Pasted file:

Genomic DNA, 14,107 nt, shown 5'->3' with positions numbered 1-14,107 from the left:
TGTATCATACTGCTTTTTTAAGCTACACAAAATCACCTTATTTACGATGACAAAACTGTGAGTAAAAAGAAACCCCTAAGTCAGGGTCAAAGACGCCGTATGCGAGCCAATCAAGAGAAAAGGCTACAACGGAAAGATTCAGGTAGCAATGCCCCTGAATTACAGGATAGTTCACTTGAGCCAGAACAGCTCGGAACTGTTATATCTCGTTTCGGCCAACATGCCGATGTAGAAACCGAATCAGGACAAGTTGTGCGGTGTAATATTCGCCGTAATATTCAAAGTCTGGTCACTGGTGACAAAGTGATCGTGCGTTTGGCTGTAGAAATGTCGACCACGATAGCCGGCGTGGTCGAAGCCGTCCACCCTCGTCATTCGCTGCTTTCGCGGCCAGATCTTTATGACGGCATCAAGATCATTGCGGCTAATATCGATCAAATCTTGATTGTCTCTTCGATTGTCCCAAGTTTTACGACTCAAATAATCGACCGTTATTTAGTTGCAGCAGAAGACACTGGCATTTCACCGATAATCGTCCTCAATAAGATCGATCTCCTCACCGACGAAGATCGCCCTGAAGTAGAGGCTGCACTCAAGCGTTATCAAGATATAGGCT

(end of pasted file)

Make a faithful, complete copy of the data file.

Genomic DNA, 14,107 nt, shown 5'->3' with positions numbered 1-14,107 from the left:
TGTATCATACTGCTTTTTTAAGCTACACAAAATCACCTTATTTACGATGACAAAACTGTGAGTAAAAAGAAACCCCTAAGTCAGGGTCAAAGACGCCGTATGCGAGCCAATCAAGAGAAAAGGCTACAACGGAAAGATTCAGGTAGCAATGCCCCTGAATTACAGGATAGTTCACTTGAGCCAGAACAGCTCGGAACTGTTATATCTCGTTTCGGCCAACATGCCGATGTAGAAACCGAATCAGGACAAGTTGTGCGGTGTAATATTCGCCGTAATATTCAAAGTCTGGTCACTGGTGACAAAGTGATCGTGCGTTTGGCTGTAGAAATGTCGACCACGATAGCCGGCGTGGTCGAAGCCGTCCACCCTCGTCATTCGCTGCTTTCGCGGCCAGATCTTTATGACGGCATCAAGATCATTGCGGCTAATATCGATCAAATCTTGATTGTCTCTTCGATTGTCCCAAGTTTTACGACTCAAATAATCGACCGTTATTTAGTTGCAGCAGAAGACACTGGCATTTCACCGATAATCGTCCTCAATAAGATCGATCTCCTCACCGACGAAGATCGCCCTGAAGTAGAGGCTGCACTCAAGCGTTATCAAGATATAGGCT